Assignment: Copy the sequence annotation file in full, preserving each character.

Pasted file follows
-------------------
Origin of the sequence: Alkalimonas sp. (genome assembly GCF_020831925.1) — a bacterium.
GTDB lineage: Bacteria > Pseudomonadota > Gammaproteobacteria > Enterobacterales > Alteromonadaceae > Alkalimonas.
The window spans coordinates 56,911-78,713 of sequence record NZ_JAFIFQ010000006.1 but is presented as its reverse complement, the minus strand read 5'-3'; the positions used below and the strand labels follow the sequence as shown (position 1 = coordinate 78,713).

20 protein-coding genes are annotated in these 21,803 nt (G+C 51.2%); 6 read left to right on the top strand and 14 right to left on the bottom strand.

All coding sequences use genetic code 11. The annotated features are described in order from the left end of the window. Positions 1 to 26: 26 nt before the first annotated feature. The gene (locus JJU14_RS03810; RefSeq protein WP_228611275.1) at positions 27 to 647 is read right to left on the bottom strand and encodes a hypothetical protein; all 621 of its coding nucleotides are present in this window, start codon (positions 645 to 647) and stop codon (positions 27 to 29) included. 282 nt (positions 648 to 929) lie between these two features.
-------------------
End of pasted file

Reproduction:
Origin of the sequence: Alkalimonas sp. (genome assembly GCF_020831925.1) — a bacterium.
GTDB lineage: Bacteria > Pseudomonadota > Gammaproteobacteria > Enterobacterales > Alteromonadaceae > Alkalimonas.
The window spans coordinates 56,911-78,713 of sequence record NZ_JAFIFQ010000006.1 but is presented as its reverse complement, the minus strand read 5'-3'; the positions used below and the strand labels follow the sequence as shown (position 1 = coordinate 78,713).

20 protein-coding genes are annotated in these 21,803 nt (G+C 51.2%); 6 read left to right on the top strand and 14 right to left on the bottom strand.

All coding sequences use genetic code 11. The annotated features are described in order from the left end of the window. Positions 1 to 26: 26 nt before the first annotated feature. The gene (locus JJU14_RS03810; RefSeq protein WP_228611275.1) at positions 27 to 647 is read right to left on the bottom strand and encodes a hypothetical protein; all 621 of its coding nucleotides are present in this window, start codon (positions 645 to 647) and stop codon (positions 27 to 29) included. 282 nt (positions 648 to 929) lie between these two features.